Sunday, January 31, 2010

HALF BROKE HORSES by Jeannette Walls

Another blogger recently wrote a review on Half Broke Horses by Jeannette Walls, and I stood up at attention. A couple of years before I had read another book by Walls, The Glass Castle, and couldn't put it down. I remember taking my mother to an Arabian horse show in Santa Barbara, and she was getting pissy with me because I was so enthralled with reading The Glass Castle that I wasn't being very good company. The humor and irony in the fact that I was ignoring my own mother while reading that book is that The Glass Castle is about a highly dysfunctional family. I did throw a few tidbits my mother's way by reading some of the more astonishing stories out loud, and was sure to lend the book to her once I was done. I knew she'd appreciate the novel, as our own family is far from perfect. We have quite a few eccentrics and wayward souls hanging from our family tree too.

Half Broke Horses interested me not just because it was written by Jeannette Walls, but also because it had the word "horses" in the title. It is essentially the life story as passed down through word-of-mouth of Jeannnette's grandmother Lily Casey Smith, a horse breaking rancher, Chicago flapper, jilted lover, teacher notorious for getting fired from the worst jobs that no one wanted, poker-playing bootlegger, barn-storming pilot, wife and mother. Her journey takes us through New Mexico, Texas, Illinois and Arizona, and is written from the point-of-view of Lily, thus making it a true-life novel as opposed to a biography or memoir.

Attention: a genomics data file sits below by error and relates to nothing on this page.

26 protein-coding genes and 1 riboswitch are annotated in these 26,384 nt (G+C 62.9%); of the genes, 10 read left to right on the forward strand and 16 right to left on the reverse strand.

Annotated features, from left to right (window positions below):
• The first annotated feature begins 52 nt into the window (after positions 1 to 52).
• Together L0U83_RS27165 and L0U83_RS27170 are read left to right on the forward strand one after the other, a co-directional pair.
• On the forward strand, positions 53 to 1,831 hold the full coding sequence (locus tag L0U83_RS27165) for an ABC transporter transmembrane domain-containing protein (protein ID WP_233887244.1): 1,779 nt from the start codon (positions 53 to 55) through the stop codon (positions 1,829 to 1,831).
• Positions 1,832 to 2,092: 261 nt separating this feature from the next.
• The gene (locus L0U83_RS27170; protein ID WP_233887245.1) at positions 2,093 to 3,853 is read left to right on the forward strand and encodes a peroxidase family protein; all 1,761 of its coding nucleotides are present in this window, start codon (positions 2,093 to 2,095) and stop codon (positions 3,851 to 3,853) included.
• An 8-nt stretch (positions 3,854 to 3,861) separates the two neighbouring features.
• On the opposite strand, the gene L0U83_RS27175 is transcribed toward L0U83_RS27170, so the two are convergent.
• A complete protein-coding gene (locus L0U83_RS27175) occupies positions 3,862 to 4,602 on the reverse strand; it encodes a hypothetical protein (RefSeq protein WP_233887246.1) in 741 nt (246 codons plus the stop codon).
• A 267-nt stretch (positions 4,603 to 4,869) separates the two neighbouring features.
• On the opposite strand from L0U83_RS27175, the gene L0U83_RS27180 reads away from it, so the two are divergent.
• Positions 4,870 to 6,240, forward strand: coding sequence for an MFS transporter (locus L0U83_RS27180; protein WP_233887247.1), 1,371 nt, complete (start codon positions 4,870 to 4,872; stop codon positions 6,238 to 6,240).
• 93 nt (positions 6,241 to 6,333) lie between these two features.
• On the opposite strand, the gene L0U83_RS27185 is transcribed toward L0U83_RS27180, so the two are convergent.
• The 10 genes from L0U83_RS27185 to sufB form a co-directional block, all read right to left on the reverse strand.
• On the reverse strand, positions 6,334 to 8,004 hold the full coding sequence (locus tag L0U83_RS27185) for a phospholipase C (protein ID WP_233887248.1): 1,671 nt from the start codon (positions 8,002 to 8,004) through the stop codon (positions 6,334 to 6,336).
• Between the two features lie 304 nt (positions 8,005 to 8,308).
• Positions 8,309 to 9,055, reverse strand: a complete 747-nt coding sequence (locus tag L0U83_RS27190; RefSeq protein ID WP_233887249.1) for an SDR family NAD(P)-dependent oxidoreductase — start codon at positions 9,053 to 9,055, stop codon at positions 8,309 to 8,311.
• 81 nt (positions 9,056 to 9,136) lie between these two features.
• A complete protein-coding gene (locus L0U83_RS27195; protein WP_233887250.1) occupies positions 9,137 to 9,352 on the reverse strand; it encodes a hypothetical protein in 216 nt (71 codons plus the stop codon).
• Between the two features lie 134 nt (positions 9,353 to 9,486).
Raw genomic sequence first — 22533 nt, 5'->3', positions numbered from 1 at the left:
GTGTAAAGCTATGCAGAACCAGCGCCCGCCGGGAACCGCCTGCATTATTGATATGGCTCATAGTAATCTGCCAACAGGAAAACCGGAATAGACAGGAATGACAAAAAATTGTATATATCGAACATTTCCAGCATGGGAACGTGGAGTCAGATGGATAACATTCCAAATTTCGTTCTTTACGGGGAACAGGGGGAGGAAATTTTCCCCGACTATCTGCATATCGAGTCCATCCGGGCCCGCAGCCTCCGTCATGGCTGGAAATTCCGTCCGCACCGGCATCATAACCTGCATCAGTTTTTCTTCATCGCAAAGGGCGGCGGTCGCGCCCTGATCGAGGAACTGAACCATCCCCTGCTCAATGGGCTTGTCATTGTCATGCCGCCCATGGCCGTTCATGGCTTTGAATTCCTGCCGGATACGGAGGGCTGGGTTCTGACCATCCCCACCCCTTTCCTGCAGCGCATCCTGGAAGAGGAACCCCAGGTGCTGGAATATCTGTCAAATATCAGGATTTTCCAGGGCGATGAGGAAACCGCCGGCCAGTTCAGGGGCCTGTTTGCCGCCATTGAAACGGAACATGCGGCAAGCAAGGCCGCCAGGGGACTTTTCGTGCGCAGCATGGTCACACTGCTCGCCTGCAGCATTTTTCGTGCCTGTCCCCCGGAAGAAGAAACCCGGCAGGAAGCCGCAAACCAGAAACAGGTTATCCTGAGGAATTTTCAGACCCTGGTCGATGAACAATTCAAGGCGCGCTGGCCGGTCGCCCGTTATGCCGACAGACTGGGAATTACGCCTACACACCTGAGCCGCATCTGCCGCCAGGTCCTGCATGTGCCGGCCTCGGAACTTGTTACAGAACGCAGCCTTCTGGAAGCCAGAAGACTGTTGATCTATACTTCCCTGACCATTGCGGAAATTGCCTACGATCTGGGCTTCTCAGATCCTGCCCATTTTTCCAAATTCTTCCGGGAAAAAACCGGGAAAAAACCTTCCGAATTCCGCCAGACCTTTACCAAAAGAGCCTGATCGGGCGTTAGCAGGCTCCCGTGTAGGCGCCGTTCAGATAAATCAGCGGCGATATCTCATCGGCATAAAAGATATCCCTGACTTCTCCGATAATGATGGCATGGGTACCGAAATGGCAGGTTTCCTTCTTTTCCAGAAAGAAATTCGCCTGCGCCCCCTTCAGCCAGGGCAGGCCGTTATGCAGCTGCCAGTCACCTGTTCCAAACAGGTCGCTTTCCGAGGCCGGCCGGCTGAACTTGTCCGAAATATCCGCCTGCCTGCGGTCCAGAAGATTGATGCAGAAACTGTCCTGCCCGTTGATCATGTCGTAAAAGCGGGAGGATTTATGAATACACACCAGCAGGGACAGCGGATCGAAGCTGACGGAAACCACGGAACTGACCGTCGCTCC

Lily is a truly likable person, spirited, outspoken, strong, and a survivor. It was interesting having Half Broke Horses follow The Glass Castle in publication, as it gives us a peek into the past when we already know the future of this family. We can see how Lily openly discourages Jeannette's parents from getting married, and for those of us who read The Glass Castle first, well... we know what a disaster that turned out to be.

I giggled over how Lily thought automobiles were a nuisance when they first came on the scene, scaring her horses as she rode them down the roads. She was even struck by a careless driver while crossing a city street, but eventually came to love racing around in cars herself. She also developed a desire to fly planes. I appreciated that she travelled weeks on horseback to reach a new job, but wondered how she could stand the smell of herself, going that long without bathing.

The level of poverty could be deceiving, as wealth seemed to be measured by this family based on how much open space they had, something I heartily agree with. Lily's family loved ranching, and strove to return to it even when so much was working against them. They experiemented with the city life, but preferred wide open spaces where they could wrangle cattle.

Lily's husband Jim became known as "The Parachuting Cowboy" when he parachuted out of planes during an uncharacteristic deep freeze in Arizona to help all these newcomers who came out west to ranch, but didn't know the first thing about raising cattle in the snow. He had to teach them to break the ice so the cattle could drink, and toss out flakes of hay shipped in from elsewhere since there was nothing edible on the ground.